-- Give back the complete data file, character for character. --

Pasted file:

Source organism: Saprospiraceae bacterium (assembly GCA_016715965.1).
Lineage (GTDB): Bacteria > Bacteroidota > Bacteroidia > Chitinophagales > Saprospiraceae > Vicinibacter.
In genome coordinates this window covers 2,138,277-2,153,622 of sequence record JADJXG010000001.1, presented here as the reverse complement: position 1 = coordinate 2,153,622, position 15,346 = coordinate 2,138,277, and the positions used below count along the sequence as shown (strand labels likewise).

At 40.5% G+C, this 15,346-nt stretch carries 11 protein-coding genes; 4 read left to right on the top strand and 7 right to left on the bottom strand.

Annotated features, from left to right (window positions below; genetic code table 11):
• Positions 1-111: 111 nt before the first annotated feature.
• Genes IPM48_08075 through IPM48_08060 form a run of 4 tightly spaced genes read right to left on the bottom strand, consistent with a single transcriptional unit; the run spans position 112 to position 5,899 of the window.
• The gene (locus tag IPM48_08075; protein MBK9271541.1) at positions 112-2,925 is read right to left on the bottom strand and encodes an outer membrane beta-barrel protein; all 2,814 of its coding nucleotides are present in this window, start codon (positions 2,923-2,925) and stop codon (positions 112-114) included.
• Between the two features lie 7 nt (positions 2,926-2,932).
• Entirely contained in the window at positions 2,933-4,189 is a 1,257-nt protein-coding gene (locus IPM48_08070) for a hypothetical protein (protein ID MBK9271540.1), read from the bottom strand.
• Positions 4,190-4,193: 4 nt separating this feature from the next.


Source organism: Saprospiraceae bacterium (assembly GCA_016715965.1).
Lineage (GTDB): Bacteria > Bacteroidota > Bacteroidia > Chitinophagales > Saprospiraceae > Vicinibacter.
In genome coordinates this window covers 2,138,277-2,153,622 of sequence record JADJXG010000001.1, presented here as the reverse complement: position 1 = coordinate 2,153,622, position 15,346 = coordinate 2,138,277, and the positions used below count along the sequence as shown (strand labels likewise).

At 40.5% G+C, this 15,346-nt stretch carries 11 protein-coding genes; 4 read left to right on the top strand and 7 right to left on the bottom strand.

Annotated features, from left to right (window positions below; genetic code table 11):
• Positions 1-111: 111 nt before the first annotated feature.
• Genes IPM48_08075 through IPM48_08060 form a run of 4 tightly spaced genes read right to left on the bottom strand, consistent with a single transcriptional unit; the run spans position 112 to position 5,899 of the window.
• The gene (locus tag IPM48_08075; protein MBK9271541.1) at positions 112-2,925 is read right to left on the bottom strand and encodes an outer membrane beta-barrel protein; all 2,814 of its coding nucleotides are present in this window, start codon (positions 2,923-2,925) and stop codon (positions 112-114) included.
• Between the two features lie 7 nt (positions 2,926-2,932).
• Entirely contained in the window at positions 2,933-4,189 is a 1,257-nt protein-coding gene (locus IPM48_08070) for a hypothetical protein (protein ID MBK9271540.1), read from the bottom strand.
• Positions 4,190-4,193: 4 nt separating this feature from the next.